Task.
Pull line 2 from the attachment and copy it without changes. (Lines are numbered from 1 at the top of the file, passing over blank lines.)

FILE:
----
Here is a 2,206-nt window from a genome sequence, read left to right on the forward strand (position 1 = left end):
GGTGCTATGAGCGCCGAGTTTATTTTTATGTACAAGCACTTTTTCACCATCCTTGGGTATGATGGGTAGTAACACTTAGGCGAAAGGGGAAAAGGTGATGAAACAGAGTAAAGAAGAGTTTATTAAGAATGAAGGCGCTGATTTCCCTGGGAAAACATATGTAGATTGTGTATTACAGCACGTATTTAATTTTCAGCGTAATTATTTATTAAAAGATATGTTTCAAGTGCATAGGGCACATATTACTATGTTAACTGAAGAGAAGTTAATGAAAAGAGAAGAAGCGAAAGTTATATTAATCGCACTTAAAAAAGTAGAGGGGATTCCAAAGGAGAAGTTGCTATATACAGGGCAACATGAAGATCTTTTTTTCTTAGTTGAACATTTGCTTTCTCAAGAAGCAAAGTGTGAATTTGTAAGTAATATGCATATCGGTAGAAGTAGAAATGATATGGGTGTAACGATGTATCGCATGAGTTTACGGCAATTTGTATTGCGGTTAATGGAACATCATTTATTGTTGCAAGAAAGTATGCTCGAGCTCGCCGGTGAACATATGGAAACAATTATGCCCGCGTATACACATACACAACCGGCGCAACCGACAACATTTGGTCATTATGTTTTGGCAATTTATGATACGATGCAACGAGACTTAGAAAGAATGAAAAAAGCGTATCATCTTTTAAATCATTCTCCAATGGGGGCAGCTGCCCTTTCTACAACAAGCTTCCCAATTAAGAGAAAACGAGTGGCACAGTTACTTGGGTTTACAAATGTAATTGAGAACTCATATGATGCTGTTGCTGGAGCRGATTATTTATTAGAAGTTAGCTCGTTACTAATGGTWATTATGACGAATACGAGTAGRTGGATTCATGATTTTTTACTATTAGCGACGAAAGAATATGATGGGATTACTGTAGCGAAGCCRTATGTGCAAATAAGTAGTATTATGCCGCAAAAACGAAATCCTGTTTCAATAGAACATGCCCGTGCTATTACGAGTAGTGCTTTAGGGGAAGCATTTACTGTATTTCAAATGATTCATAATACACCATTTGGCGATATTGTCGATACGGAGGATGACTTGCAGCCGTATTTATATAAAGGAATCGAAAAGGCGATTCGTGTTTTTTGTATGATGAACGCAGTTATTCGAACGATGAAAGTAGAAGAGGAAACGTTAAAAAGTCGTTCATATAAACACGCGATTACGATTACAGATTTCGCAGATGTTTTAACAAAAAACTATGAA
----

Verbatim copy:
GGTGCTATGAGCGCCGAGTTTATTTTTATGTACAAGCACTTTTTCACCATCCTTGGGTATGATGGGTAGTAACACTTAGGCGAAAGGGGAAAAGGTGATGAAACAGAGTAAAGAAGAGTTTATTAAGAATGAAGGCGCTGATTTCCCTGGGAAAACATATGTAGATTGTGTATTACAGCACGTATTTAATTTTCAGCGTAATTATTTATTAAAAGATATGTTTCAAGTGCATAGGGCACATATTACTATGTTAACTGAAGAGAAGTTAATGAAAAGAGAAGAAGCGAAAGTTATATTAATCGCACTTAAAAAAGTAGAGGGGATTCCAAAGGAGAAGTTGCTATATACAGGGCAACATGAAGATCTTTTTTTCTTAGTTGAACATTTGCTTTCTCAAGAAGCAAAGTGTGAATTTGTAAGTAATATGCATATCGGTAGAAGTAGAAATGATATGGGTGTAACGATGTATCGCATGAGTTTACGGCAATTTGTATTGCGGTTAATGGAACATCATTTATTGTTGCAAGAAAGTATGCTCGAGCTCGCCGGTGAACATATGGAAACAATTATGCCCGCGTATACACATACACAACCGGCGCAACCGACAACATTTGGTCATTATGTTTTGGCAATTTATGATACGATGCAACGAGACTTAGAAAGAATGAAAAAAGCGTATCATCTTTTAAATCATTCTCCAATGGGGGCAGCTGCCCTTTCTACAACAAGCTTCCCAATTAAGAGAAAACGAGTGGCACAGTTACTTGGGTTTACAAATGTAATTGAGAACTCATATGATGCTGTTGCTGGAGCRGATTATTTATTAGAAGTTAGCTCGTTACTAATGGTWATTATGACGAATACGAGTAGRTGGATTCATGATTTTTTACTATTAGCGACGAAAGAATATGATGGGATTACTGTAGCGAAGCCRTATGTGCAAATAAGTAGTATTATGCCGCAAAAACGAAATCCTGTTTCAATAGAACATGCCCGTGCTATTACGAGTAGTGCTTTAGGGGAAGCATTTACTGTATTTCAAATGATTCATAATACACCATTTGGCGATATTGTCGATACGGAGGATGACTTGCAGCCGTATTTATATAAAGGAATCGAAAAGGCGATTCGTGTTTTTTGTATGATGAACGCAGTTATTCGAACGATGAAAGTAGAAGAGGAAACGTTAAAAAGTCGTTCATATAAACACGCGATTACGATTACAGATTTCGCAGATGTTTTAACAAAAAACTATGAA